Chapter 01 - Introduction
Post on 04-Sep-2015
DESCRIPTIONIntroductory chapter: what is statistics?
The term we know today, statistics, is of Latin descent. It comes from the word status, which means
state or condition (hence the term status quo, which means the state in which). While the term only
became widely used during the 18th century, the practice had been around many centuries prior to
that. In fact, as early as the biblical times, people had been using statistics in order to help with the
administration of the state. For example civilized states would collect data on taxes, population
count, poultry and livestock, labor, resources, and agricultural products, as they realized that these
figures helped greatly in governance.
In no way did the discipline become obsolete. As a matter of fact, the use of statistics has become
more widespread in the government these days. Due to advancements in data collection techniques
and statistical programming tools, the amount and scope of data have greatly increased, thereby
allowing more and more avenues for its application. Now, countries regularly release data on gross
domestic product, consumer price index, inflation, unemployment rates, foreign exchange rates,
interest rates, and population counts. These data do not only monitor the performance of a certain
country, but they also help lawmakers and public officials make crucial policy changes or proposals.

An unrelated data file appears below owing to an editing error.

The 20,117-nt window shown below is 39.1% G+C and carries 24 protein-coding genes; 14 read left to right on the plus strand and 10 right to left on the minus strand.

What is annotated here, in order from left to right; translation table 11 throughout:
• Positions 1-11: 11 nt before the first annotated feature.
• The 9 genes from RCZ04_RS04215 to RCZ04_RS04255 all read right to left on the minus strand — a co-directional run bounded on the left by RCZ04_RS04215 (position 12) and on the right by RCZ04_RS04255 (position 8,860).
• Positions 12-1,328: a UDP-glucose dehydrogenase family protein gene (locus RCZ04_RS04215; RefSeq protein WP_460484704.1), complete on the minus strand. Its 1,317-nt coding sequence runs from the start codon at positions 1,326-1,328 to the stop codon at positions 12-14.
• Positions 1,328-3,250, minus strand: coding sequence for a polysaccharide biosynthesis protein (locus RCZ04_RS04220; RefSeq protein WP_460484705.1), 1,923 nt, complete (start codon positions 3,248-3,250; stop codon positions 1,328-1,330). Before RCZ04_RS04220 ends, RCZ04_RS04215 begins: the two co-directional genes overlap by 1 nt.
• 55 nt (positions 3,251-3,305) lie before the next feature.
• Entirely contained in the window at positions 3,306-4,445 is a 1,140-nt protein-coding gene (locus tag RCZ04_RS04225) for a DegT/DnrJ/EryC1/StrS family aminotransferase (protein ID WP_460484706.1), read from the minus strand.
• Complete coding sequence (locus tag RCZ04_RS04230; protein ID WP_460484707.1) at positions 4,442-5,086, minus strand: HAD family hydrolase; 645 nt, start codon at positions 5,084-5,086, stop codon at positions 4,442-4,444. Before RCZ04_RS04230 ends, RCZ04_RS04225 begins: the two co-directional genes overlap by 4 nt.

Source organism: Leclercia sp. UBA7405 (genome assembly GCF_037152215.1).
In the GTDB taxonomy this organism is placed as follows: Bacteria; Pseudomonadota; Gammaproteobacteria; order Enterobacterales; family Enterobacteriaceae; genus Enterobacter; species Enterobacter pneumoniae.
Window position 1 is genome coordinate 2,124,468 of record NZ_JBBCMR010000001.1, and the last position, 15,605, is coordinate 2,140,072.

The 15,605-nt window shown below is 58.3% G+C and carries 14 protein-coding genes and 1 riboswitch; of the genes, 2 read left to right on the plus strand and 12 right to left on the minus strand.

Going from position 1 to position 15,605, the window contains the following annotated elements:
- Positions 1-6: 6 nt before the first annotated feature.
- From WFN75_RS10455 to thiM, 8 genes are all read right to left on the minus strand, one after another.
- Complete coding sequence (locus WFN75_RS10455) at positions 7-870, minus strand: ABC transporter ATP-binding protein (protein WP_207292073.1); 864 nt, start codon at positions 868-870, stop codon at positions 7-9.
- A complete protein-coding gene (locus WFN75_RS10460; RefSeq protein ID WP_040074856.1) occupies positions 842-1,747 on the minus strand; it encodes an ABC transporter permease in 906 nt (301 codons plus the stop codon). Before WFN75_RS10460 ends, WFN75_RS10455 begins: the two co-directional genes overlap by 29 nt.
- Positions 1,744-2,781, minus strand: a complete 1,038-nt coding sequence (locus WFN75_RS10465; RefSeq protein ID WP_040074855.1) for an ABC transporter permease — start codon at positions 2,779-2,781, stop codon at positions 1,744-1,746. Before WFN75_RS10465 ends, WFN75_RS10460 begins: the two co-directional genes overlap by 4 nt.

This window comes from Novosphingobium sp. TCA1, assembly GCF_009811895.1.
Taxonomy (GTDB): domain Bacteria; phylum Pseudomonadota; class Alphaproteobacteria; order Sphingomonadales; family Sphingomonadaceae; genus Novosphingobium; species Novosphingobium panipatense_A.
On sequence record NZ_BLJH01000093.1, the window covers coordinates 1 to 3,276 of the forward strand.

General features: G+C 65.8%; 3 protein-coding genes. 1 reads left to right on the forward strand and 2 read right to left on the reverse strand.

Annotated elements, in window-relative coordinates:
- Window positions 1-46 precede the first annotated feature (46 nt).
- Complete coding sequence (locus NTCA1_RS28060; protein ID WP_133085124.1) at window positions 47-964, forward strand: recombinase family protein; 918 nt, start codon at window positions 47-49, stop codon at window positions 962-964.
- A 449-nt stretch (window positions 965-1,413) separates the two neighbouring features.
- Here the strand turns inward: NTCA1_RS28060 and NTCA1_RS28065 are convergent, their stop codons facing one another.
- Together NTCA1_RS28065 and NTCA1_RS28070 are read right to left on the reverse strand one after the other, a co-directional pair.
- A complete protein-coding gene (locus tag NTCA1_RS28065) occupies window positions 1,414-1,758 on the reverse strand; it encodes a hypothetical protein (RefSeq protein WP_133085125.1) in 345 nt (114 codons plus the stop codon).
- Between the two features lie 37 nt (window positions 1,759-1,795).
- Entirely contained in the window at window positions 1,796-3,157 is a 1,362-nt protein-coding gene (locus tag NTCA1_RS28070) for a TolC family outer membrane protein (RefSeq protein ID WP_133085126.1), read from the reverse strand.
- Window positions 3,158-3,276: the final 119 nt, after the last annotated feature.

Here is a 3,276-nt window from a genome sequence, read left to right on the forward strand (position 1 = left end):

The use of statistics is not limited to the government, though. Where data is needed and analyzed,
statistics would most likely be used. The following are some examples of applications of statistics:
Medicine. In order to develop new drugs, researchers use statistics to determine
effectiveness. Studies on the spread of certain diseases, together with studies for prevention,
diagnosis, and treatment, also use statistical analyses.
Economics. The field heavily relies on statistical methods, as economists analyze data in
order to understand the workings of both foreign and local economic climate. As such,
estimation of indicators such as inflation rate, interest rates, foreign exchange rates, and
gross domestic product.
Business. Other than market studies for launching new products and campaigns, businesses
also use statistics in order to ensure that their products are at par with certain standards.
Businesses also forecasts certain indicators, usually those related to production, that would
help them make decisions with regard to policies and actions for the firm.
Politics. As the election period draws near, politicians seek the help of survey and polls in
order to determine how they are faring compared to their competitors. This type of